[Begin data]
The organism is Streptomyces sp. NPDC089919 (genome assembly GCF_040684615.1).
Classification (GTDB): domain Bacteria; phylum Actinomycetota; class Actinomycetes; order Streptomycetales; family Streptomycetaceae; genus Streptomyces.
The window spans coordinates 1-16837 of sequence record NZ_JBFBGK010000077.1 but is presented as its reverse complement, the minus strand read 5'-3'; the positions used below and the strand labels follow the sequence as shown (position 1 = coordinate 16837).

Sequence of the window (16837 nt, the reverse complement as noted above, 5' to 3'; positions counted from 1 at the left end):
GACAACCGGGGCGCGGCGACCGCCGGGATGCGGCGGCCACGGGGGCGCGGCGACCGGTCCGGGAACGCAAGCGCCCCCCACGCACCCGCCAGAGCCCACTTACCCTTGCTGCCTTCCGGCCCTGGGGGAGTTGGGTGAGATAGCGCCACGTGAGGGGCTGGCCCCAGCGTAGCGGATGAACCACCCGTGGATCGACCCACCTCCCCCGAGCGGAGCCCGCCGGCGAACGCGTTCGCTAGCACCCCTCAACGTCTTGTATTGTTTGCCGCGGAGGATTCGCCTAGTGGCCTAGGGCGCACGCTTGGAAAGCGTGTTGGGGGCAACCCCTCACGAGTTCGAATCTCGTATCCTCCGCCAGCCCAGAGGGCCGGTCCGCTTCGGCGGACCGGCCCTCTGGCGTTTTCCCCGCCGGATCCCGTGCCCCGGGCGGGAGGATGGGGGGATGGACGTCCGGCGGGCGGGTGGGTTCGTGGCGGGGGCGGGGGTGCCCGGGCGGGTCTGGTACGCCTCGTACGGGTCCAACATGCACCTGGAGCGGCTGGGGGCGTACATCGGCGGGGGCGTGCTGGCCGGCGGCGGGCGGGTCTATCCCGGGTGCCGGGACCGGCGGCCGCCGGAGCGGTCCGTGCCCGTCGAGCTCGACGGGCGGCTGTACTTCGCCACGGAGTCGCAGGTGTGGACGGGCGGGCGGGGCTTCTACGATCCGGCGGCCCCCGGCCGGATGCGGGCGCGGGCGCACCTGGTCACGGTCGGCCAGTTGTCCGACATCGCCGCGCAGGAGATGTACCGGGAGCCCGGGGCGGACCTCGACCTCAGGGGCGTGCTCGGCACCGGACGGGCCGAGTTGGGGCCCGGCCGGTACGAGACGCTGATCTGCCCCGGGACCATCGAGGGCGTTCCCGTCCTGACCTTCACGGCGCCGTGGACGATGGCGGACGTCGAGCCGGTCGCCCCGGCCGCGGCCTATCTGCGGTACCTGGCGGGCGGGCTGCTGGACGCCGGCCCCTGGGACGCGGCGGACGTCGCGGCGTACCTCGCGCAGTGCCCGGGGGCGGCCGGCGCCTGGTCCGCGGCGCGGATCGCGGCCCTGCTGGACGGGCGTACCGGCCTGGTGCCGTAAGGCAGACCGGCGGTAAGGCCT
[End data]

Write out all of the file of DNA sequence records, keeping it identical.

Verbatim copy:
The organism is Streptomyces sp. NPDC089919 (genome assembly GCF_040684615.1).
Classification (GTDB): domain Bacteria; phylum Actinomycetota; class Actinomycetes; order Streptomycetales; family Streptomycetaceae; genus Streptomyces.
The window spans coordinates 1-16837 of sequence record NZ_JBFBGK010000077.1 but is presented as its reverse complement, the minus strand read 5'-3'; the positions used below and the strand labels follow the sequence as shown (position 1 = coordinate 16837).

Sequence of the window (16837 nt, the reverse complement as noted above, 5' to 3'; positions counted from 1 at the left end):
GACAACCGGGGCGCGGCGACCGCCGGGATGCGGCGGCCACGGGGGCGCGGCGACCGGTCCGGGAACGCAAGCGCCCCCCACGCACCCGCCAGAGCCCACTTACCCTTGCTGCCTTCCGGCCCTGGGGGAGTTGGGTGAGATAGCGCCACGTGAGGGGCTGGCCCCAGCGTAGCGGATGAACCACCCGTGGATCGACCCACCTCCCCCGAGCGGAGCCCGCCGGCGAACGCGTTCGCTAGCACCCCTCAACGTCTTGTATTGTTTGCCGCGGAGGATTCGCCTAGTGGCCTAGGGCGCACGCTTGGAAAGCGTGTTGGGGGCAACCCCTCACGAGTTCGAATCTCGTATCCTCCGCCAGCCCAGAGGGCCGGTCCGCTTCGGCGGACCGGCCCTCTGGCGTTTTCCCCGCCGGATCCCGTGCCCCGGGCGGGAGGATGGGGGGATGGACGTCCGGCGGGCGGGTGGGTTCGTGGCGGGGGCGGGGGTGCCCGGGCGGGTCTGGTACGCCTCGTACGGGTCCAACATGCACCTGGAGCGGCTGGGGGCGTACATCGGCGGGGGCGTGCTGGCCGGCGGCGGGCGGGTCTATCCCGGGTGCCGGGACCGGCGGCCGCCGGAGCGGTCCGTGCCCGTCGAGCTCGACGGGCGGCTGTACTTCGCCACGGAGTCGCAGGTGTGGACGGGCGGGCGGGGCTTCTACGATCCGGCGGCCCCCGGCCGGATGCGGGCGCGGGCGCACCTGGTCACGGTCGGCCAGTTGTCCGACATCGCCGCGCAGGAGATGTACCGGGAGCCCGGGGCGGACCTCGACCTCAGGGGCGTGCTCGGCACCGGACGGGCCGAGTTGGGGCCCGGCCGGTACGAGACGCTGATCTGCCCCGGGACCATCGAGGGCGTTCCCGTCCTGACCTTCACGGCGCCGTGGACGATGGCGGACGTCGAGCCGGTCGCCCCGGCCGCGGCCTATCTGCGGTACCTGGCGGGCGGGCTGCTGGACGCCGGCCCCTGGGACGCGGCGGACGTCGCGGCGTACCTCGCGCAGTGCCCGGGGGCGGCCGGCGCCTGGTCCGCGGCGCGGATCGCGGCCCTGCTGGACGGGCGTACCGGCCTGGTGCCGTAAGGCAGACCGGCGGTAAGGCCT